What Are Lithophysae ?
Diagram of the Priday Blue Bed Thunderegg Deposit, Madras, OregonCommonly known as thundereggs, the geologic word for the name of this species of nodule is lithophysae (Greek for "rock bubbles"). In Germany and France, the term is spelled lithophyses.  This species of nodule only occurs in rhyolite-perlite lava flows and domes. Lithophysae are spherulites that happened to develope gas cavities wherever the external pressure was low enough to allow dissolved gas to expand a cavity. Spherulites (solid rhyolite nodules) are considered duds by miners and collectors and are discarded.
The glassy perlite that they formed in decomposes to kaolinite and /or other clays when it loses alkali and silica. Spherulites and lithophysae are hardened by the silica (weathered from the perlite). Aqueous solutions of silica are carried to the cavities and deposited as agate, quartz, and sometimes common opal or jasper.
There is a common error of terms among collectors and rockhounds. Somehow, thundereggs became a word that meant solid nodule. Although geode does mean a hollow nodule, thundereggs can be either solid or hollow. Thunderegg is an American Indian name. The Indians believed that these nodules were missiles cast by the Thunder Gods living in the volcanoes of the Cascade Mountains in Oregon. Thundereggs can be solid or hollow, and if they are hollow, then they can correctly be called geodes.
Thundereggs are only found in rhyolitic lavas. As an illustration of different species of nodules, there are also the famous Brazilian agates. These are amygdaloids, which form in gas cavities in andesitic and basaltic lavas. Amygdaloid means almond-shaped. Many are round or teardrop-shaped. They do not have a rhyolitic shell like thundereggs. There are also sedimentary nodule species know as septarian nodules or concretions.

The gases initially coalesce near the center, then follow the radial crystallization pattern outward, forming a star-shaped core.

Sequence of degasing and developing in lithophysae

The progressive stage in the opening of a cavity in lithophysae is captured in these specimens, as controlled by the pressure of depth in the deposit from which they came.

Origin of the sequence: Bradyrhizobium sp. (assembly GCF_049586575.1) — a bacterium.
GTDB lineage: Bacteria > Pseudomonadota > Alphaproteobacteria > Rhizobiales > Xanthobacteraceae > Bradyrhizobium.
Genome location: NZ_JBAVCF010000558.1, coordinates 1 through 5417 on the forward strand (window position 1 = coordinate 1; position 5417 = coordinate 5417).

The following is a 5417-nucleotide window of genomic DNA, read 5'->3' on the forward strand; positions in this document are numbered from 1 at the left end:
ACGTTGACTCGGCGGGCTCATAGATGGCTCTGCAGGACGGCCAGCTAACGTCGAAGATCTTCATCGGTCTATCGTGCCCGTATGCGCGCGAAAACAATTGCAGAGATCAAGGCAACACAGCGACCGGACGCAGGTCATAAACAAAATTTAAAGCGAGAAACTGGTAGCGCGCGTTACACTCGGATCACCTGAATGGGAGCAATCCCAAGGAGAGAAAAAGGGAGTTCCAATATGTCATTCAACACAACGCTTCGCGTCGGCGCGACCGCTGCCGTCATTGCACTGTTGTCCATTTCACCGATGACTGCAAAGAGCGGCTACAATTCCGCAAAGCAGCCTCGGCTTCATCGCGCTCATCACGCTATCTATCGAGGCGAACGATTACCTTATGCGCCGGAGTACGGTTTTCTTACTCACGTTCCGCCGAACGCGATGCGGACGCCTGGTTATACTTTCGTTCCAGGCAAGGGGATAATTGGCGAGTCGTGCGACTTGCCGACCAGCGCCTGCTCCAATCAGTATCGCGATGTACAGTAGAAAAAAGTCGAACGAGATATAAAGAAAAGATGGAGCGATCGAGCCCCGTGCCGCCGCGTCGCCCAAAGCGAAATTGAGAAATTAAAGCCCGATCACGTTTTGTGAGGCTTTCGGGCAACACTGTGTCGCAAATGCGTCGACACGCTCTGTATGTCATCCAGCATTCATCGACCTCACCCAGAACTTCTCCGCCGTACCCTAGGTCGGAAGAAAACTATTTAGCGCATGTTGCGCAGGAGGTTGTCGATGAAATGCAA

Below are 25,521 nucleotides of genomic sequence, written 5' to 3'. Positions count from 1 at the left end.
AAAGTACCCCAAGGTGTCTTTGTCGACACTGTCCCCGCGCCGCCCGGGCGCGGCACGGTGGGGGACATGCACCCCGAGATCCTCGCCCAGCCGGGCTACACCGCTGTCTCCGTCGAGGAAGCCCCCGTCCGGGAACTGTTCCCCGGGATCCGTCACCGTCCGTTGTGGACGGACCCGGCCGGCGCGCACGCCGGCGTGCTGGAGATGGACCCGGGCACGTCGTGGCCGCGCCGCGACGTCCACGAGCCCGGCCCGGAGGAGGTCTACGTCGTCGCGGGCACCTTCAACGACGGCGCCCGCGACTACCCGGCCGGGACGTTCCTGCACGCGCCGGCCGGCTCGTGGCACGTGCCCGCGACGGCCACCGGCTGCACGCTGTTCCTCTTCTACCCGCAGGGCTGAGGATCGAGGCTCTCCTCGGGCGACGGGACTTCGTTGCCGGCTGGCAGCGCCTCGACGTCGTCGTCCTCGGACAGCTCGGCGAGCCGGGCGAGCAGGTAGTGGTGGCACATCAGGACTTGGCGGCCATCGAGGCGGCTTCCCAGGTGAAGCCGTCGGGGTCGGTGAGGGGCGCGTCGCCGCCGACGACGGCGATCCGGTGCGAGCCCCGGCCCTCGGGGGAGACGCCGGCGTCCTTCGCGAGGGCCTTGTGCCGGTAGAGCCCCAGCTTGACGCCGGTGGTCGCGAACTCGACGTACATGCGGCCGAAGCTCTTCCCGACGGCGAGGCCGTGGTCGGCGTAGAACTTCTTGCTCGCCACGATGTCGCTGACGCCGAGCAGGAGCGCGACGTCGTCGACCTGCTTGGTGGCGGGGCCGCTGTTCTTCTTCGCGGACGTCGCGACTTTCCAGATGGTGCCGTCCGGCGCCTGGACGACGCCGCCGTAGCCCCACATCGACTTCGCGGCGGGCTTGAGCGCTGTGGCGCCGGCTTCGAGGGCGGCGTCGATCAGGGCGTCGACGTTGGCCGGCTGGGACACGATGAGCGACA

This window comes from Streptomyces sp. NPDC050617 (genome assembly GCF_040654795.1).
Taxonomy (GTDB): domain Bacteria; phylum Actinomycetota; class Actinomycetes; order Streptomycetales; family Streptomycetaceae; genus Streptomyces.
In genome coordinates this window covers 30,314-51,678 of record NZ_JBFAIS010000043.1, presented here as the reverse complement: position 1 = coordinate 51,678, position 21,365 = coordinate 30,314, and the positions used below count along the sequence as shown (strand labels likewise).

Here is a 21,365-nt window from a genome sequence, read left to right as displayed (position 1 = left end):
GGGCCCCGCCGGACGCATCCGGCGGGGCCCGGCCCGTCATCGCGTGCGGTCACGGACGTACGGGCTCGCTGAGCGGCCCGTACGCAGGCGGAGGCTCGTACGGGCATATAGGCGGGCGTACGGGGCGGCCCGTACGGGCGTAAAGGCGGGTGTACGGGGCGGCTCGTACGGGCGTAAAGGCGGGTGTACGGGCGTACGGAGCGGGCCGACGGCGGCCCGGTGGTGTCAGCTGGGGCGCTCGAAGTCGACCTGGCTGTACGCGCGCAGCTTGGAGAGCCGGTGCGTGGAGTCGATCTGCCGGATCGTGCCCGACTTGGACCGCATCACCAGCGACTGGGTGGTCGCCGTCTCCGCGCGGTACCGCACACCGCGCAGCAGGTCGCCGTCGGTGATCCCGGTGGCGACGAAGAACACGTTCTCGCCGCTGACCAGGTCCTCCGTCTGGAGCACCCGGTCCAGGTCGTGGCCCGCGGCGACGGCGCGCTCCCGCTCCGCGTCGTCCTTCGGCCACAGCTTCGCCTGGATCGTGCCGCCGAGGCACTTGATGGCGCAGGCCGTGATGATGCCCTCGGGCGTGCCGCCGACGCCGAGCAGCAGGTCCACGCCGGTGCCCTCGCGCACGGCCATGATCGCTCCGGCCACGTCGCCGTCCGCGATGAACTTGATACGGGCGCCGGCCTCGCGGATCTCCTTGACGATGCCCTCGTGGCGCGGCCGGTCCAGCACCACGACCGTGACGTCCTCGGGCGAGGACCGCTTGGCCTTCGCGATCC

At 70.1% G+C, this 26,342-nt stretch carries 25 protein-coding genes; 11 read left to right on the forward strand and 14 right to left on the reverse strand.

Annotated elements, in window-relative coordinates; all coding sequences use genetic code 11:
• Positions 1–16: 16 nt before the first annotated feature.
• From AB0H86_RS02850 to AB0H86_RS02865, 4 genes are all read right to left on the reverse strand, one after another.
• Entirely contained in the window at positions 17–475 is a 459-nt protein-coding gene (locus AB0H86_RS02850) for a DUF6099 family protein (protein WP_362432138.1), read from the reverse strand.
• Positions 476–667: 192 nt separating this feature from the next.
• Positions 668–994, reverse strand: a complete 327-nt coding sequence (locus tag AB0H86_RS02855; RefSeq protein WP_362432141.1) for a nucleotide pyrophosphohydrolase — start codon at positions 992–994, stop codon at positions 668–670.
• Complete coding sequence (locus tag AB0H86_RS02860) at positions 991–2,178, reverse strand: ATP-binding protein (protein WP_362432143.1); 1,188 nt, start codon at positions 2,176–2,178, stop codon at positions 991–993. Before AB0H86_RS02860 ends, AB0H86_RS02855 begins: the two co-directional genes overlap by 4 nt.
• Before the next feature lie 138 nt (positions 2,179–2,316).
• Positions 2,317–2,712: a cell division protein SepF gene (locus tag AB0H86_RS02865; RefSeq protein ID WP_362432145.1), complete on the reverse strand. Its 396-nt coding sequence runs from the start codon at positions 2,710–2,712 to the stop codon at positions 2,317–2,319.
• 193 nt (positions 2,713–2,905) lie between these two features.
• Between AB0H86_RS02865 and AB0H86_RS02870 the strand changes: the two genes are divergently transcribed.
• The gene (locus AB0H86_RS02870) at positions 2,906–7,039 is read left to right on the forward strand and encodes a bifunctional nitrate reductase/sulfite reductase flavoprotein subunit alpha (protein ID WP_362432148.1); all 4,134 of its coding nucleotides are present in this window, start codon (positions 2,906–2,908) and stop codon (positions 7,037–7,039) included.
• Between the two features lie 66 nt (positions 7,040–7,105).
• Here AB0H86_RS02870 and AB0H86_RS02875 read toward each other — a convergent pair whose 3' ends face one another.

Degasing sequence, continued. Specimens from Contact, Nevada

From above left, at 8 feet deep, no cavities can develop.  To its right, the specimen at 7' degassed to form a small crescent.  From there, the specimens were dug from 6', 5', 4', 3', 2', and at the surface.

Rare crystal stalactites, Baker Egg mine, Deming, New Mexico

Over millions of years, the deposit is exposed to weathering and diagenesis-- the breaking down of the perlite to clay and silica.  The silica is transported to the cavities within the waiting lithophysae, and is deposited as opal, agate, and/or quartz.  If these nodules fill only partially, leaving a cavity, they-- like any hollow nodule-- are called geodes.

Home-page of the Basin Range Volcanics Geolapidary Museum
Where To Find Thundereggs (Lithophysae)
How To Dig Thundereggs (Lithophysae)
How To Determine Proper Orientation for Successful Cutting
The Collection of the Geode Kid
Baker Thunderegg Basics
Where To Find the Basin Range Volcanics Geolapidary and Museum and Rockshop

You can e-mail us at:

Phone (575) 546-4021

You can snail-mail us at
Basin Range Volcanics Geolapidary Museum
6235 Stirrup Rd SE
Deming, New Mexico   88030

For more information,
please refer to my book, The Formation of Thundereggs
by Robert Colburn, aka "Paul, the Geode Kid."

This web page was created for the Geode Kid by Carlton J Donaghe and Bill Boomhower

All contents copyright © 1997 Robert Colburn.  All rights reserved.